We consider all highly liquid investments with original maturities of three months or less when purchased to be cash equivalents. The Company maintains bank accounts in the United States, China, and Hong Kong, with a majority of those balances maintained in US dollars. Balances at financial institutions or Chinese state-owned banks are not covered by insurance. The Company has not experienced any historical losses in such accounts and believes that the risk of any loss is minimal. A majority of the funds held in the United States are invested in one or more institutional money market funds.

Accounts Receivable, net - Accounts receivable are recognized and carried at the original invoice amount less an allowance for any uncollectible amounts. The Company provides an allowance for doubtful accounts to reflect the expected uncollectibility of trade receivables. Inherent in the assessment of the allowance for doubtful accounts are certain judgments and estimates including, among others, the customer’s willingness or ability to pay, the effect of general economic conditions and the ongoing relationship with the customer. Accounts with outstanding balances longer than the payment terms are considered past due. The Company writes off trade receivables when they become uncollectible.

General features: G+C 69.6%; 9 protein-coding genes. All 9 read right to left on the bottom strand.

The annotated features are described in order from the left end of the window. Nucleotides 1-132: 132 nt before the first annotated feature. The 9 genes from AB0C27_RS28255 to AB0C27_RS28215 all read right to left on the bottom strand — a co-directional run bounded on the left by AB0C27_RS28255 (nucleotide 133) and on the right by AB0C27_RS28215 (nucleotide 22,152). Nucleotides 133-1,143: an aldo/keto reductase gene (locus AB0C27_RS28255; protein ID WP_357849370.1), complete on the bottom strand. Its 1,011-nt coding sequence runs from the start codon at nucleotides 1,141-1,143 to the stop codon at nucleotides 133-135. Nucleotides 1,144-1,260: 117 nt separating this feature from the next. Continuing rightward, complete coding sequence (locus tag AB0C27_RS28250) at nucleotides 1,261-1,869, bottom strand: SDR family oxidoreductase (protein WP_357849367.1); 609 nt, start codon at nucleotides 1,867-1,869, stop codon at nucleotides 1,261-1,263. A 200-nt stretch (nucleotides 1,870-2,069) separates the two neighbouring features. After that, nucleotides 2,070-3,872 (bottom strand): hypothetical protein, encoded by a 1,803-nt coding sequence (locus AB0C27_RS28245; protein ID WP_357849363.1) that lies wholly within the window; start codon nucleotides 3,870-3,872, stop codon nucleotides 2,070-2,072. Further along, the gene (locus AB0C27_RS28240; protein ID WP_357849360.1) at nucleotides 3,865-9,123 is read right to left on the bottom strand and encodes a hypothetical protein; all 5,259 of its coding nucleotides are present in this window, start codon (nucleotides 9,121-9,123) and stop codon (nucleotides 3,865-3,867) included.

Goodwill - Goodwill represents the excess of the purchase price over the fair value of the net assets of the businesses acquired. Authoritative guidance requires that goodwill be tested for impairment at the reporting unit level (operating segment or one level below an operating segment) on an annual basis and between annual tests when circumstances indicate that the recoverability of the carrying amount of goodwill may be in doubt. Application of the goodwill impairment test requires judgment, including the identification of reporting units, assigning assets and liabilities to reporting units, assigning goodwill to reporting units, and determining the fair value. Significant judgments are required to estimate the fair value of a reporting unit including estimating future